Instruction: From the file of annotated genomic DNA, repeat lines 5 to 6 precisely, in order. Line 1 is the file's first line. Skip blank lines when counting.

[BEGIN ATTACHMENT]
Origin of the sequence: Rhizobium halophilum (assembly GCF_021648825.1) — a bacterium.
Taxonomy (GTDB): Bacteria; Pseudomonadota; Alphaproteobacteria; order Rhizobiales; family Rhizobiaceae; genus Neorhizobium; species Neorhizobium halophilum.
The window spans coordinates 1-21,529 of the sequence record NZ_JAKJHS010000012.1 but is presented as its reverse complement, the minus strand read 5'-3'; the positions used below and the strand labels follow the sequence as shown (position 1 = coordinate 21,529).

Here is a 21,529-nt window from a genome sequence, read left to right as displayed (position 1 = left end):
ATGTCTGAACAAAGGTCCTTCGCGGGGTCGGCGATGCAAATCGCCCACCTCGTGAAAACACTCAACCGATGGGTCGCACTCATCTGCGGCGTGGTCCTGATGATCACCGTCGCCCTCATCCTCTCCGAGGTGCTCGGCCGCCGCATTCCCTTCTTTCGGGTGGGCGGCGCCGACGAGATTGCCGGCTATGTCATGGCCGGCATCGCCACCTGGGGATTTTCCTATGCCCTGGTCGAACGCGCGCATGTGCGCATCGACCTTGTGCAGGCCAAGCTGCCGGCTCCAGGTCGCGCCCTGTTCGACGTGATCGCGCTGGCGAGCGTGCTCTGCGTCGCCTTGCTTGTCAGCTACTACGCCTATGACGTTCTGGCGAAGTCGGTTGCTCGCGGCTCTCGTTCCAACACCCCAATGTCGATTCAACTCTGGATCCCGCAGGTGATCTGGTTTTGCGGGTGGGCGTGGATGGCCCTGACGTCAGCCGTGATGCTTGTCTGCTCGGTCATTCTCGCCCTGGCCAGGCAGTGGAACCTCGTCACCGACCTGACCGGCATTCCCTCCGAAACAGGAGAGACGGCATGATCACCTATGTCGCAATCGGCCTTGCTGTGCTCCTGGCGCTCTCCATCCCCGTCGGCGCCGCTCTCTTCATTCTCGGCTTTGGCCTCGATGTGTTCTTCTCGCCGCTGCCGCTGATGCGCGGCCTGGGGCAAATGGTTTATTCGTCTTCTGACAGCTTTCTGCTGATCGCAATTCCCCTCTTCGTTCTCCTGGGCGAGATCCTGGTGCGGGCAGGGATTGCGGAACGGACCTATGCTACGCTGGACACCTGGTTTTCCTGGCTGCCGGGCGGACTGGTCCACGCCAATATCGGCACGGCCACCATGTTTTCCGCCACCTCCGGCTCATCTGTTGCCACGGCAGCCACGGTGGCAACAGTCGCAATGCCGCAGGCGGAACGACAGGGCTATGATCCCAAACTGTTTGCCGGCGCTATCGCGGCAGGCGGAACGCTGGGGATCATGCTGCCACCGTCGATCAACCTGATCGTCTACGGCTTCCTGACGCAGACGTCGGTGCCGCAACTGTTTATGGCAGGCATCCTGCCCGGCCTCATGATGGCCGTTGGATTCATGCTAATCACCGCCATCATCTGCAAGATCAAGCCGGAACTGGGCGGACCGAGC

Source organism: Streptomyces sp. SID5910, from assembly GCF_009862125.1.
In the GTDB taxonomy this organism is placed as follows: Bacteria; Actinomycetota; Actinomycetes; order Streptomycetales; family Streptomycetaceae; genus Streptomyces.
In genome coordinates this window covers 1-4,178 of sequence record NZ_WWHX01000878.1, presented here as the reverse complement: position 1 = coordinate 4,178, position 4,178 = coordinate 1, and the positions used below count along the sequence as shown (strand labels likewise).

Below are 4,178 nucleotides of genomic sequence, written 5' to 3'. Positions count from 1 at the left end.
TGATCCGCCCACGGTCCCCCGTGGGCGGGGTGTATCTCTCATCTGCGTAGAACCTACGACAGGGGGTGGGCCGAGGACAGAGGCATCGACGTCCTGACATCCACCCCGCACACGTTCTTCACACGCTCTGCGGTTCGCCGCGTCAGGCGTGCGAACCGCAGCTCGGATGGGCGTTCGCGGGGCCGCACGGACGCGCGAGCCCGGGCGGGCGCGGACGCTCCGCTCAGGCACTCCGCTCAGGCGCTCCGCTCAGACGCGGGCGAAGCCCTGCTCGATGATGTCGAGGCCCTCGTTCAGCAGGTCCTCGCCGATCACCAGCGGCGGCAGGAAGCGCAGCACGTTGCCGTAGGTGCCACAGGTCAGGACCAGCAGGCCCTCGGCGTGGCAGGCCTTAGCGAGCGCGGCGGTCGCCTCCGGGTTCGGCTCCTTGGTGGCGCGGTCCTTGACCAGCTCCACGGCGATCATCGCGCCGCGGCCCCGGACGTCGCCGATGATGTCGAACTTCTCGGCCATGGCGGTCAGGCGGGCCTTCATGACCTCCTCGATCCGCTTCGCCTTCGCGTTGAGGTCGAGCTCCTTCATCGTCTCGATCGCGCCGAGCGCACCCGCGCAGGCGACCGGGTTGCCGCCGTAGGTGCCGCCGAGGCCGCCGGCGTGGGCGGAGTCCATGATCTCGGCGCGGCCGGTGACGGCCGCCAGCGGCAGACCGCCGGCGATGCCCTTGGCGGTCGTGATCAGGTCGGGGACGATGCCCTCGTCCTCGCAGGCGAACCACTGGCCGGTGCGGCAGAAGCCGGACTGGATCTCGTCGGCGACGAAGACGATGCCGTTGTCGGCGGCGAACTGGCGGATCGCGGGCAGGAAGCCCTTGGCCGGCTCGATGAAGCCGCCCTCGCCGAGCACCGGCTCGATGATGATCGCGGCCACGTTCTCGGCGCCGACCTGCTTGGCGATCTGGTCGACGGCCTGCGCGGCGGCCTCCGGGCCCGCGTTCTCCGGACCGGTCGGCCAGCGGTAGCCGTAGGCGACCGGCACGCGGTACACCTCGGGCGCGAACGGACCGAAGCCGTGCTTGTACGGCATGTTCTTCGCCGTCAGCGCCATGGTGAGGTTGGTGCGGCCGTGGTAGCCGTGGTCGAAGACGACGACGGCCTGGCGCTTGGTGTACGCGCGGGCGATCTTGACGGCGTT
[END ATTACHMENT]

ATGTCTGAACAAAGGTCCTTCGCGGGGTCGGCGATGCAAATCGCCCACCTCGTGAAAACACTCAACCGATGGGTCGCACTCATCTGCGGCGTGGTCCTGATGATCACCGTCGCCCTCATCCTCTCCGAGGTGCTCGGCCGCCGCATTCCCTTCTTTCGGGTGGGCGGCGCCGACGAGATTGCCGGCTATGTCATGGCCGGCATCGCCACCTGGGGATTTTCCTATGCCCTGGTCGAACGCGCGCATGTGCGCATCGACCTTGTGCAGGCCAAGCTGCCGGCTCCAGGTCGCGCCCTGTTCGACGTGATCGCGCTGGCGAGCGTGCTCTGCGTCGCCTTGCTTGTCAGCTACTACGCCTATGACGTTCTGGCGAAGTCGGTTGCTCGCGGCTCTCGTTCCAACACCCCAATGTCGATTCAACTCTGGATCCCGCAGGTGATCTGGTTTTGCGGGTGGGCGTGGATGGCCCTGACGTCAGCCGTGATGCTTGTCTGCTCGGTCATTCTCGCCCTGGCCAGGCAGTGGAACCTCGTCACCGACCTGACCGGCATTCCCTCCGAAACAGGAGAGACGGCATGATCACCTATGTCGCAATCGGCCTTGCTGTGCTCCTGGCGCTCTCCATCCCCGTCGGCGCCGCTCTCTTCATTCTCGGCTTTGGCCTCGATGTGTTCTTCTCGCCGCTGCCGCTGATGCGCGGCCTGGGGCAAATGGTTTATTCGTCTTCTGACAGCTTTCTGCTGATCGCAATTCCCCTCTTCGTTCTCCTGGGCGAGATCCTGGTGCGGGCAGGGATTGCGGAACGGACCTATGCTACGCTGGACACCTGGTTTTCCTGGCTGCCGGGCGGACTGGTCCACGCCAATATCGGCACGGCCACCATGTTTTCCGCCACCTCCGGCTCATCTGTTGCCACGGCAGCCACGGTGGCAACAGTCGCAATGCCGCAGGCGGAACGACAGGGCTATGATCCCAAACTGTTTGCCGGCGCTATCGCGGCAGGCGGAACGCTGGGGATCATGCTGCCACCGTCGATCAACCTGATCGTCTACGGCTTCCTGACGCAGACGTCGGTGCCGCAACTGTTTATGGCAGGCATCCTGCCCGGCCTCATGATGGCCGTTGGATTCATGCTAATCACCGCCATCATCTGCAAGATCAAGCCGGAACTGGGCGGACCGAGC

Source organism: Streptomyces sp. SID5910, from assembly GCF_009862125.1.